Everybody has that one celebrity that really grinds their gears. For me, for a long time, it was Jimmy Carr—I literally couldn’t stand the man. As for my dad, it’s always been Mark Wahlberg. And now, for the majority of the internet, it’s Amy Schumer.
While I wouldn’t say that I’ve followed Schumer’s career closely, I’ve definitely consumed a lot of her content over the years. And in all honesty, I never used to have a problem with her. Actually, there was probably a time when I watched her film I Feel Pretty and legitimately enjoyed myself. I liked experiencing women in comedy pursue the balls-to-the-wall raunchy shit, it was feminism on screen. But then, her whole vibe just shifted.
Schumer went from someone that people fanned over to someone who people deliberately blocked on Twitter and Instagram. And, more importantly, her cancellation has involved a series of chapters, each one further cementing her residence in the land of dumb celebrities who shouldn’t have access to their own social media accounts, or indeed a microphone. Let’s delve into those chapters together.
Before we look into this one, I want to preface by saying that these accusations are no way near as problematic as what we’ll later explore. However, it’s a journey people and we have to mention all the roads that led to this point.
Schumer’s been accused of copying people’s jokes a ton of times. Notably, in 2014 the comedian was suspected of taking material directly from a 2011 stand-up performance by Kathleen Madigan. And okay, a one-time thing is probably a coincidence. But then again in 2015, Schumer was caught stealing an identical line from a 1999 show by Wendy Liebman.
Schumer has categorically denied ever stealing jokes, stating on the radio show The Jim Norton Advice Show in 2016: “I’m so careful… I would never do that, it would be so stupid for me to do that.”
One of life’s most common occurrences is watching a white comedian make a blatantly racist joke, and then respond to criticism of said joke by stating something along the lines of ‘you can’t say anything these days!’ It’s literally a routine we’ve all gotten accustomed to at this point. Schumer was, of course, no different.
After being called out for making a series of racially insensitive jokes, including allegedly saying in a stand-up routine: “I used to date Latino guys. Now I prefer consensual,” the comedian retorted by claiming in a now-deleted Twitter post: “It is a joke and it is funny. I know that because people laugh at it. Trust me. I am not a racist.”
Next up, we have perhaps one of the classiest things Schumer has ever done—emphasis on the sarcasm here.
In October 2021, while on the set of the upcoming film Rust, cinematographer Halyna Hutchins was fatally shot and director Joel Souza was injured when a live round was discharged from a revolver used as a prop by Alec Baldwin, who was acting in the film.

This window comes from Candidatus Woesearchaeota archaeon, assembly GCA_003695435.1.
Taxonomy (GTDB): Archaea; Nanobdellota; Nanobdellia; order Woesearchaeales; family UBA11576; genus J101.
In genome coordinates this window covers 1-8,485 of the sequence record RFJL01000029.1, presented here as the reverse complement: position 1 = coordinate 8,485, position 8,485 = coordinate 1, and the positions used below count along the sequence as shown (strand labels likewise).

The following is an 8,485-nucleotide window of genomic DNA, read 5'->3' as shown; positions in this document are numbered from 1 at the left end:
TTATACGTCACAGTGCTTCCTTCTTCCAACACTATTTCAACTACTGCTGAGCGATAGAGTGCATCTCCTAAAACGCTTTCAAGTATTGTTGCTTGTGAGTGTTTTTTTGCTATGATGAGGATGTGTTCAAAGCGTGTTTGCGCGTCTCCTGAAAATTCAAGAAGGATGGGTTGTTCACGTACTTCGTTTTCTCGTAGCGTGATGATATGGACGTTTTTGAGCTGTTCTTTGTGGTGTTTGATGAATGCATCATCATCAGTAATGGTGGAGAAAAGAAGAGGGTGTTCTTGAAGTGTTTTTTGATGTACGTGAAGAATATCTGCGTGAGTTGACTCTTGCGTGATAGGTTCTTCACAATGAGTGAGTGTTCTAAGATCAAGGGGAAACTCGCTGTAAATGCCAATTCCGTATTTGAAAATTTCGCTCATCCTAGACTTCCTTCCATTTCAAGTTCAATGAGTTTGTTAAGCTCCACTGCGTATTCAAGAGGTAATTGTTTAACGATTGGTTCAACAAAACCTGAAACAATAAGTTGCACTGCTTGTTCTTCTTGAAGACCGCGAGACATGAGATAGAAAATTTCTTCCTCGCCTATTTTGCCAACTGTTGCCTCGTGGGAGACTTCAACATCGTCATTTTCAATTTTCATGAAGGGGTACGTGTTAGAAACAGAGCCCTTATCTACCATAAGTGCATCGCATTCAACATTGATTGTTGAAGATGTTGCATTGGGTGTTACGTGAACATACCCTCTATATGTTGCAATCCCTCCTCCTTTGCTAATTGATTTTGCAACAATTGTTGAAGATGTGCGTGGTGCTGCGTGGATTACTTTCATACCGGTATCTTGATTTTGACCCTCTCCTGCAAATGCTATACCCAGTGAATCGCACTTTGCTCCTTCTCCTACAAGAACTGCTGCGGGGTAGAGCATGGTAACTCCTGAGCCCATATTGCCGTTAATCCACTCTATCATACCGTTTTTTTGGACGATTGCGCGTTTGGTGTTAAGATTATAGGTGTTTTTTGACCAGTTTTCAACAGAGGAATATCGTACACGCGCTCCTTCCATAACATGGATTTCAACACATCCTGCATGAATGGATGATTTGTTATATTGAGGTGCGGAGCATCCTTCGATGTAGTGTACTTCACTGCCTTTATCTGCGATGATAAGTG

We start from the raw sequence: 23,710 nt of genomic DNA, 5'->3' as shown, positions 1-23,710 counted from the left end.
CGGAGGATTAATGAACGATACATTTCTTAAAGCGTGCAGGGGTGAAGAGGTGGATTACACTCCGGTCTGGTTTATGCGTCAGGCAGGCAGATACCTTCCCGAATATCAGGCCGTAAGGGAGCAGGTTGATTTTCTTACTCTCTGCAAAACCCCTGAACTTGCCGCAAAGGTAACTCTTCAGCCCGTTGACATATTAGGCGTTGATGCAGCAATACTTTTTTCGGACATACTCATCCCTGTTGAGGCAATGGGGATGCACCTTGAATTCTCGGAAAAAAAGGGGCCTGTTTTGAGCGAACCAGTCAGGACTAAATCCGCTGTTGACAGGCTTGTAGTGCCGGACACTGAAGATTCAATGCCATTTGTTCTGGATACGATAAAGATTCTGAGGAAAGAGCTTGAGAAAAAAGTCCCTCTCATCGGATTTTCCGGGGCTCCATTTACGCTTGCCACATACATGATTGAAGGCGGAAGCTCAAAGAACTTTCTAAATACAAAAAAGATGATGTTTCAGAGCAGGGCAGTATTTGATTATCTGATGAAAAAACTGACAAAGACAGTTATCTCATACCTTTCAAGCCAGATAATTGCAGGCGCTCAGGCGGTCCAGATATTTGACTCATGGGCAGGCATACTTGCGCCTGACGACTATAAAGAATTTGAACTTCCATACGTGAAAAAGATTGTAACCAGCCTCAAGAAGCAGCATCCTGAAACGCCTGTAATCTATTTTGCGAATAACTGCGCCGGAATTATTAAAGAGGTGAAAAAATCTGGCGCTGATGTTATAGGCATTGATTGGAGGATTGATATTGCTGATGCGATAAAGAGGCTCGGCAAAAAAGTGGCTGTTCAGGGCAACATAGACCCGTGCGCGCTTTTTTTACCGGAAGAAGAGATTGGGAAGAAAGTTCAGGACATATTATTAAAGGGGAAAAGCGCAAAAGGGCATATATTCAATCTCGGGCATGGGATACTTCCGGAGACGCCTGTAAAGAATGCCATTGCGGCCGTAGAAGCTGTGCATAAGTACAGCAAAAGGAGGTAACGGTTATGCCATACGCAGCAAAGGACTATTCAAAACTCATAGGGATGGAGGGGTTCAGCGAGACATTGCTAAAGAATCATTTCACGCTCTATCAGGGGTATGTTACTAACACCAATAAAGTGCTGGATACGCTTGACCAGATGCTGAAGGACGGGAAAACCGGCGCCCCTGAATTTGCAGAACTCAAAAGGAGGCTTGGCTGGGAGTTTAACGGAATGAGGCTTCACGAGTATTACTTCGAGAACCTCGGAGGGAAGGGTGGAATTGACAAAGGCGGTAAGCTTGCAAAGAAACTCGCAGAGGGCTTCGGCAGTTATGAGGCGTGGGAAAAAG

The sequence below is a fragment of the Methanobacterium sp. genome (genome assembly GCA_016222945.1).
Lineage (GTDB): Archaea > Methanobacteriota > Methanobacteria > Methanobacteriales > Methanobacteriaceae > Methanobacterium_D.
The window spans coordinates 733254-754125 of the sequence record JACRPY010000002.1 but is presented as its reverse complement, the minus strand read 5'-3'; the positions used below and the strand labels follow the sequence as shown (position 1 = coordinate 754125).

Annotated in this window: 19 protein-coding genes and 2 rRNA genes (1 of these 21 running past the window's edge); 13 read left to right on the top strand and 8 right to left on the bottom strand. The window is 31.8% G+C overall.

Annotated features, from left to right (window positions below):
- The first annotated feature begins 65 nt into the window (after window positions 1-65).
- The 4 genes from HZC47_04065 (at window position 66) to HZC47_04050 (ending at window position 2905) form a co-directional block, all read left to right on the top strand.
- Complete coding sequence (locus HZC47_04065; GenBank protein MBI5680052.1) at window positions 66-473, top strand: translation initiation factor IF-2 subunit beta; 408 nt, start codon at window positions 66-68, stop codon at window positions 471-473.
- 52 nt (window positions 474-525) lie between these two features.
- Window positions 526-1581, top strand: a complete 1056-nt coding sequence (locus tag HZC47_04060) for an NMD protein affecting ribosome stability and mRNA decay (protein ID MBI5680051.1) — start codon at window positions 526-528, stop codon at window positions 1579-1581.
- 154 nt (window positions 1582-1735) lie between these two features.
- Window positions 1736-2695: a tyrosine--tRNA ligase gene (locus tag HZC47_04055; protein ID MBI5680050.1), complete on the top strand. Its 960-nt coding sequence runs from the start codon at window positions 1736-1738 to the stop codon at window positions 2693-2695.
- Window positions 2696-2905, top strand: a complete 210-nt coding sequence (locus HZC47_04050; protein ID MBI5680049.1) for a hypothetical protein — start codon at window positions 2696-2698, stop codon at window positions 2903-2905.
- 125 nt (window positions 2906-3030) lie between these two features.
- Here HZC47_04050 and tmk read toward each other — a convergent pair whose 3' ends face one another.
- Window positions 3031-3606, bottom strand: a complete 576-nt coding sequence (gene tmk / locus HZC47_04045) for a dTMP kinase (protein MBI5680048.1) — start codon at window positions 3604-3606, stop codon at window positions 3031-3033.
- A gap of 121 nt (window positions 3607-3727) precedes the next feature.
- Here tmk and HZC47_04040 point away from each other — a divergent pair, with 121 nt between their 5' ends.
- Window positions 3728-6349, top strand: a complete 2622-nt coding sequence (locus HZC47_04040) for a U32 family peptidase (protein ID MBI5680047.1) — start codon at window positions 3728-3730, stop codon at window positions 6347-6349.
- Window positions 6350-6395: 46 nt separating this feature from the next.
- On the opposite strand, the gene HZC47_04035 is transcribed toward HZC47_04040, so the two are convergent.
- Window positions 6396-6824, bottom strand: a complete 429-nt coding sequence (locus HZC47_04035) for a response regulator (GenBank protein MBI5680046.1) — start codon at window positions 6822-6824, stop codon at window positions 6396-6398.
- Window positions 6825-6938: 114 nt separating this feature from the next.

The entire ordeal was incredibly traumatising for Hutchins’ family, and Baldwin later faced criminal charges. While these were dropped in February 2023, it was reported in October that prosecutors would ask a grand jury to determine whether he should again be criminally charged in the death.
Schumer, who co-hosted the 2022 Oscars with Regina Hall and Wanda Sykes, told the audience that she was not allowed to make jokes about the Rust shooting during the awards show. A week later, during a stand-up gig, Schumer claimed: “I want to preface these Oscar jokes by saying that my lawyer said not to say these. Don’t tell anybody and don’t get mad at me. Don’t Look Up is the name of a movie? More like don’t look down the barrel of Alec Baldwin’s shotgun.”
I mean, it doesn’t take a genius to see that there are some jokes you simply do not make.
Finally, we come to Schumer’s most recent controversy. During the past few weeks, celebrities have been sharing statements on social media regarding their thoughts on the ongoing conflict happening in Israel and Palestine right now. The primary topics of conversation have been in regard to the condemnation of violence from all parties, but especially in respect of Israel’s horrendous ground and air attacks on Palestinian civilians. Moreover, important conversations are being had about combatting the increase in Islamophobia and anti-semitism that’s occurring across the globe.
Schumer, who has a Jewish heritage and was raised in the religion, has been very public online about Israel’s right to defend itself against Hamas and has subsequently faced serious backlash. While the complete condemnation of Hamas is both legitimate and necessary, a number of individuals online are criticising Schumer for not condemning the actions of Israel to almost entirely wipe out the Palestinian people with violence.
In one post, Schumer shared a video clip of Martin Luther King Jr. denouncing anti-semitism and defending Israel’s right to exist. In response, the civil rights leader’s daughter Bernice King took to social media to clarify that her father would have backed a ceasefire if he were alive today:
Addressing Schumer directly, King wrote: “Certainly, my father was against antisemitism, as am I. He also believed militarism (along with racism and poverty) to be among the interconnected Triple Evils. I am certain he would call for Israel’s bombing of Palestinians to cease, for hostages to be released and for us to work for true peace, which includes justice.”
Moreover, Schumer also posted a now-deleted Instagram post, which was reshared on Reddit, showing an animated image of people holding signs, one of which read “Gazans rape Jewish girls only in self-defence.”
Twitter users have, as they always do, taken hold of these highly offensive posts and circulated them online, resulting in Schumer’s name trending at a pretty insane rate. The emotion and hurt that is intrinsically connected to this conflict are spilling into every facet of our virtual lives, and the recent Schumer cancellation is a clear symptom of this.